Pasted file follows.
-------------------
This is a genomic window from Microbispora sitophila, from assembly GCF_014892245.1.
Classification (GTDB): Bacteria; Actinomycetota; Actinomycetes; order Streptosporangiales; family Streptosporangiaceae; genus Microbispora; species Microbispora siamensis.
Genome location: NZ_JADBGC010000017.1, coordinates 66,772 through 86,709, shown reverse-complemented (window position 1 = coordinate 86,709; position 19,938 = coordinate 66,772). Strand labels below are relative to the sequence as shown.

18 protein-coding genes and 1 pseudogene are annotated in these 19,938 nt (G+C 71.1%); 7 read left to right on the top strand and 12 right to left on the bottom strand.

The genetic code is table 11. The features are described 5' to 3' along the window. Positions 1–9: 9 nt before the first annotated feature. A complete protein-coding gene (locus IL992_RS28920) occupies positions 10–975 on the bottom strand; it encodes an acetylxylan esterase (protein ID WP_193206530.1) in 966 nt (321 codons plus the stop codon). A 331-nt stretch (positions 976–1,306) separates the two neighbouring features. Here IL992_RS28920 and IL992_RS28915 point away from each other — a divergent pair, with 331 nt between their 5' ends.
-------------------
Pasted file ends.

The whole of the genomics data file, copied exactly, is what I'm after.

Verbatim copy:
This is a genomic window from Microbispora sitophila, from assembly GCF_014892245.1.
Classification (GTDB): Bacteria; Actinomycetota; Actinomycetes; order Streptosporangiales; family Streptosporangiaceae; genus Microbispora; species Microbispora siamensis.
Genome location: NZ_JADBGC010000017.1, coordinates 66,772 through 86,709, shown reverse-complemented (window position 1 = coordinate 86,709; position 19,938 = coordinate 66,772). Strand labels below are relative to the sequence as shown.

18 protein-coding genes and 1 pseudogene are annotated in these 19,938 nt (G+C 71.1%); 7 read left to right on the top strand and 12 right to left on the bottom strand.

The genetic code is table 11. The features are described 5' to 3' along the window. Positions 1–9: 9 nt before the first annotated feature. A complete protein-coding gene (locus IL992_RS28920) occupies positions 10–975 on the bottom strand; it encodes an acetylxylan esterase (protein ID WP_193206530.1) in 966 nt (321 codons plus the stop codon). A 331-nt stretch (positions 976–1,306) separates the two neighbouring features. Here IL992_RS28920 and IL992_RS28915 point away from each other — a divergent pair, with 331 nt between their 5' ends.